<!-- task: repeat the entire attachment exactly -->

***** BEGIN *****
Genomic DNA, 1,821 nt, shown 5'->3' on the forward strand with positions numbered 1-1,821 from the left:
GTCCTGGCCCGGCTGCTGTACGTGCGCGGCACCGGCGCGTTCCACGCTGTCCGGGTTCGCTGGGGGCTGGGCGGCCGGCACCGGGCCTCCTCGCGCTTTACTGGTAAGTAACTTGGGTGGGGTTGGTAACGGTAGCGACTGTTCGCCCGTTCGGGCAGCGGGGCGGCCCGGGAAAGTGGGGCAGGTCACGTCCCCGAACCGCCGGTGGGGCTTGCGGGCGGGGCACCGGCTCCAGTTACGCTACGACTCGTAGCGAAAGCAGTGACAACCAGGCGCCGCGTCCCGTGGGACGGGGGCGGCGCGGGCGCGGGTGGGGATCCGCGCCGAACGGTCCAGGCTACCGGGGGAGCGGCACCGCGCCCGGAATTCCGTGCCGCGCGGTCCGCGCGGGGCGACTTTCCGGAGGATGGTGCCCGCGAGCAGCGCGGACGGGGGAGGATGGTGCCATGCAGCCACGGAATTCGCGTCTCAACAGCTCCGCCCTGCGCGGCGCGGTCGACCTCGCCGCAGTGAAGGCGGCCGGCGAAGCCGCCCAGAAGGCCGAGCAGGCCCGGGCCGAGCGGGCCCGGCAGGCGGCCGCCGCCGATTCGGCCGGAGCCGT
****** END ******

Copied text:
Genomic DNA, 1,821 nt, shown 5'->3' on the forward strand with positions numbered 1-1,821 from the left:
GTCCTGGCCCGGCTGCTGTACGTGCGCGGCACCGGCGCGTTCCACGCTGTCCGGGTTCGCTGGGGGCTGGGCGGCCGGCACCGGGCCTCCTCGCGCTTTACTGGTAAGTAACTTGGGTGGGGTTGGTAACGGTAGCGACTGTTCGCCCGTTCGGGCAGCGGGGCGGCCCGGGAAAGTGGGGCAGGTCACGTCCCCGAACCGCCGGTGGGGCTTGCGGGCGGGGCACCGGCTCCAGTTACGCTACGACTCGTAGCGAAAGCAGTGACAACCAGGCGCCGCGTCCCGTGGGACGGGGGCGGCGCGGGCGCGGGTGGGGATCCGCGCCGAACGGTCCAGGCTACCGGGGGAGCGGCACCGCGCCCGGAATTCCGTGCCGCGCGGTCCGCGCGGGGCGACTTTCCGGAGGATGGTGCCCGCGAGCAGCGCGGACGGGGGAGGATGGTGCCATGCAGCCACGGAATTCGCGTCTCAACAGCTCCGCCCTGCGCGGCGCGGTCGACCTCGCCGCAGTGAAGGCGGCCGGCGAAGCCGCCCAGAAGGCCGAGCAGGCCCGGGCCGAGCGGGCCCGGCAGGCGGCCGCCGCCGATTCGGCCGGAGCCGT